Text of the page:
Monday, April 01, 2019

Washington D.C. in 1823

The Center for Digital Research in the Humanities is attempting to map who lived in 1820's Washington D.C.. Their interactive map Early Washington, D.C. uses data from the 1822 city directory to map the names, occupations and homes of people living in the city in the early part of the 19th century. Using the map you can explore who was living where in 1820's D.C. and what jobs they did.

The 1822 city directory includes details on the home and business addresses of about 2,000 people living and working in Washington D.C.. The 1820 census recorded 13,000 people living in the city, so the map shows a little over 10% of the population in 1820's D.C.. 'Early Washington D.C.' shows the locations of the city's residents on top of a vintage map of D.C.. This map is S. A. Elliot's 1822 Plan of the City of Washington from the Library of Congress Maps Collection.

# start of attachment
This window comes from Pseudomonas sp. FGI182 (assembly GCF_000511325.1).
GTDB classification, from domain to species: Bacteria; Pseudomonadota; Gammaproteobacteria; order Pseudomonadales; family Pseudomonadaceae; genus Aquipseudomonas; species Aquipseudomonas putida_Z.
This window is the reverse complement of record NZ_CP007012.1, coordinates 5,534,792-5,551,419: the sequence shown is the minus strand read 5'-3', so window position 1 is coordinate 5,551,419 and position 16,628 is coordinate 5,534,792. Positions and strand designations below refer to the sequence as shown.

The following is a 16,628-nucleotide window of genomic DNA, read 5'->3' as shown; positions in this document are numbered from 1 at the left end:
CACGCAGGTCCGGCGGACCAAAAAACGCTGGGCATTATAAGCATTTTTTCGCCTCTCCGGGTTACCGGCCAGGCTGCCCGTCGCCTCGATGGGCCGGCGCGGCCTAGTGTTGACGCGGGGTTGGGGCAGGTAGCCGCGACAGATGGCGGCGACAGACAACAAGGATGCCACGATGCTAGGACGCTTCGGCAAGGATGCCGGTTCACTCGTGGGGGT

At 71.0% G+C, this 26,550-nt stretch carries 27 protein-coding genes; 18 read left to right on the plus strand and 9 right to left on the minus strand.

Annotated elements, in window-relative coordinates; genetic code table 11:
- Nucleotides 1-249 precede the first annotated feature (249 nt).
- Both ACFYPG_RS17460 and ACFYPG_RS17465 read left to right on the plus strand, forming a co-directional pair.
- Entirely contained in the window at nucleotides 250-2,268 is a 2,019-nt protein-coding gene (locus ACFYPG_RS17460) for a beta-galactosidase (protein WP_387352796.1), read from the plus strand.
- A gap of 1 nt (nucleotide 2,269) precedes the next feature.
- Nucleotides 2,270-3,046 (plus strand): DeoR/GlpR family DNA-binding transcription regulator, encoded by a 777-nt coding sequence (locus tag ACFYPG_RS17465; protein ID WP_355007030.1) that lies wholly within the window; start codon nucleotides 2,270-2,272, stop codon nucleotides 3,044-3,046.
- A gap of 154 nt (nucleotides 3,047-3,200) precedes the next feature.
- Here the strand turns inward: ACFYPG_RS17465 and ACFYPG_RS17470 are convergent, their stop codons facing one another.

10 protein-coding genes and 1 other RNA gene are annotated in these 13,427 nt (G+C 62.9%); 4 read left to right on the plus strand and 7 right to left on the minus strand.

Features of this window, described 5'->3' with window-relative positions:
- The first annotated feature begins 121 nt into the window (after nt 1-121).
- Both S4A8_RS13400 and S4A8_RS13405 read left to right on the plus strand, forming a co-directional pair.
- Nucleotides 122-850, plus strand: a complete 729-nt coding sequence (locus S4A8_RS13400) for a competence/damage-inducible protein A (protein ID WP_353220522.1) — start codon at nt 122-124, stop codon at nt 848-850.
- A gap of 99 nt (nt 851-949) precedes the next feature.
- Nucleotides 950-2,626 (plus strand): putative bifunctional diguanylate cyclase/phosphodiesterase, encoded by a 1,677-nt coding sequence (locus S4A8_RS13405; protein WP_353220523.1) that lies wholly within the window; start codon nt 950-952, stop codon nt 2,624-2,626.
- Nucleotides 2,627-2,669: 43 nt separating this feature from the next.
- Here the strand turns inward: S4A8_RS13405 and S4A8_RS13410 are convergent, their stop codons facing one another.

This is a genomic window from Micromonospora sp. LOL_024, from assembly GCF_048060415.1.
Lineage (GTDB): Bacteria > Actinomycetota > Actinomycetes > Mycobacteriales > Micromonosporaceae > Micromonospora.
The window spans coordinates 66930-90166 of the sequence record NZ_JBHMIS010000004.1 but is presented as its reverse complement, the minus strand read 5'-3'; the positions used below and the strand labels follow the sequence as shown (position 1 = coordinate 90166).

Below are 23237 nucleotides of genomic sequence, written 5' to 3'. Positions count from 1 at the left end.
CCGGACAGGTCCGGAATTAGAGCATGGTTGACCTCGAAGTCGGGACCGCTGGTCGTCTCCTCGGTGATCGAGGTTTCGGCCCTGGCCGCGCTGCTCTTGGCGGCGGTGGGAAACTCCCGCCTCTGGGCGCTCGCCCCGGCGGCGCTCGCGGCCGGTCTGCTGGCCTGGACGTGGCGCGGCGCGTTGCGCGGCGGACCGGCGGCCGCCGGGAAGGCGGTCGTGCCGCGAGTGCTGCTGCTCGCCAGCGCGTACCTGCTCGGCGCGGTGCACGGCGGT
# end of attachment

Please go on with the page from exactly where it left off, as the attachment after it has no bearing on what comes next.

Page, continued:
'Early Washington D.C.' was created as part of the 'O Say Can You See: Early Washington D.C., Law and Family' project. This project is documenting the challenges to slavery in early Washington D.C.. As part of this project it is collecting and digitizing documents from the early 19th century, including the city directories.

If you enjoy learning about how people lived and work in the 19th century then you might also be interested in the New York Public Library's NYC Space/Time Directory. The library are calling this project 'a digital time-travel service for New York City'. The project is using historical maps, photographs, newspapers, business directories, literary references, census data, and much more in order to help create 'a searchable atlas of New York City's past'.

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